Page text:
The most complex vacuoles are found in plants. Some contain hydrolytic enzymes and store ions similar to those found in lysosomes, whereas others serve a role in storing pigments which impart color to flowers to attract pollinators. Specialized ER-derived vacuoles in plant seeds, known as protein bodies, function in the storage of proteins called prolamines that are common in the endosperm of cereals. Upon germination, the proteins are degraded and used as a source of amino acids and nitrogen for the growing plant. Toxins, such as alkaloids, are stored in vacuoles in parts of the plant, such as the leaves, which are subject to frequent herbivory. Scientists have learned that plants produce and store in their vacuoles a vast array of unique chemicals which may, in addition to their natural functions, have medicinal value. See Plant cell

Another unique function that vacuoles serve in plants is in cell growth. As a consequence of the accumulation of ions, metabolites, and water, plant vacuoles are under considerable internal osmotic pressure. The vacuolar membrane in plants, known as the tonoplast, as well as the cell itself would burst under this pressure if not for the rigid wall that surrounds the cells. The resulting turgor pressure provides mechanical stability to plant stems. Loss of osmotic pressure in the vacuole due to a lack of water results in plant wilting. The osmotic pressure of the vacuoles also provides the driving force that allows plants to grow by enlarging their cell volume. Enzymes reduce the rigidity of the cell wall, which permits cell expansion under the force of turgor. This is a fundamental process in plants and explains why vacuoles can occupy as much as 95% of the volume of some cells. See Cell walls (plant)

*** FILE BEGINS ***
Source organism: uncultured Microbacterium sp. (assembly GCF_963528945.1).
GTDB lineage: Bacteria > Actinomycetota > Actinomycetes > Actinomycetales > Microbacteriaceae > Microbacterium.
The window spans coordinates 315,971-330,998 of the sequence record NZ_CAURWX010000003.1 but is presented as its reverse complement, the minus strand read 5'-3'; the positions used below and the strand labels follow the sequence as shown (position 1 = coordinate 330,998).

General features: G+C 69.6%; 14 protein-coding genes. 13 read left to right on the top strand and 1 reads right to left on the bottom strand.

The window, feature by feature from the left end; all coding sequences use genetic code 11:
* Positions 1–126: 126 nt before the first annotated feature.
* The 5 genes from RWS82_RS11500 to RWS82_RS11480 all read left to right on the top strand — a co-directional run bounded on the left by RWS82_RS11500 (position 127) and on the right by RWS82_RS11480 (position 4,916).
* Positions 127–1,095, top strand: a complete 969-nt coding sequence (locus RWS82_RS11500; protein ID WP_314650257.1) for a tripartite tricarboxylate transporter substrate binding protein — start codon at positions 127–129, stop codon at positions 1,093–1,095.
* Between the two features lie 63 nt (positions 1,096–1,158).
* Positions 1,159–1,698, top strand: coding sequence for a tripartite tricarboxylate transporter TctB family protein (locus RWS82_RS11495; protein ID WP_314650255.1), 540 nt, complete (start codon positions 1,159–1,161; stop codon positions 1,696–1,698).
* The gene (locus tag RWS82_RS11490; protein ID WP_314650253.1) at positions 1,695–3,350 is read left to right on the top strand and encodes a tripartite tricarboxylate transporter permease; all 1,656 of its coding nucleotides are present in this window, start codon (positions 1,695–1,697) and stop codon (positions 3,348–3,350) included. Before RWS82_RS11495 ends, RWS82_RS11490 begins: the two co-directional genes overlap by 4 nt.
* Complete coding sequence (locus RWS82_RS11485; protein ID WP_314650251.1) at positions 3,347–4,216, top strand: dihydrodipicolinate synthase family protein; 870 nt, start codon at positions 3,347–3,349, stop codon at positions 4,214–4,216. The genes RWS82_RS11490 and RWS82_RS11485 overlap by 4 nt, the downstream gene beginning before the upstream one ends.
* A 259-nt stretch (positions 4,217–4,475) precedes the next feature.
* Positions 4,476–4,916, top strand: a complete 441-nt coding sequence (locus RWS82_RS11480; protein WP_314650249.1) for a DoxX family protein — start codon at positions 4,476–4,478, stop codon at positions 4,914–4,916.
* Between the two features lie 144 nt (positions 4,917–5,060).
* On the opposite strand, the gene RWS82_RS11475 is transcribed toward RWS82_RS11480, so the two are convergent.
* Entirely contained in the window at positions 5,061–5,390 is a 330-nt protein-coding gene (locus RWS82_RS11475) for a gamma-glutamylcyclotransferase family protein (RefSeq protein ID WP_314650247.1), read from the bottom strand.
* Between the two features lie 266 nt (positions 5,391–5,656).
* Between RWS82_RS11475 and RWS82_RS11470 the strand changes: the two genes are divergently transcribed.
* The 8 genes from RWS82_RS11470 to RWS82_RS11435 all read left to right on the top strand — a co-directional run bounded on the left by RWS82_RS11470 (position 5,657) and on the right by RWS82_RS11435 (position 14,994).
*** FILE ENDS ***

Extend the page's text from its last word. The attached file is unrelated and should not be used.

McGraw-Hill Concise Encyclopedia of Bioscience. © 2002 by The McGraw-Hill Companies, Inc.


(cell and molecular biology)
A membrane-bound cavity within a cell; may function in digestion, storage, secretion, or excretion.
McGraw-Hill Dictionary of Scientific & Technical Terms, 6E, Copyright © 2003 by The McGraw-Hill Companies, Inc.
References in periodicals archive ?
In our study, the commonest histopathological features recognized were saw-toothed rete ridges/ irregular acanthosis seen in 85%, vacuolar degeneration of basal layer in 81.7%, band-like infiltrate in 71.7%, hyperkeratosis/ orthokeratosis in 63.3% and wedge-shaped hypergranulosis in 61.7% of cases followed by Civatte bodies in 45%, melanophages in upper dermis in 43.3%, pigment incontinence in 41.7%, perivascular infiltrate in 28.3% and Max-Joseph spaces in 16.7% of cases.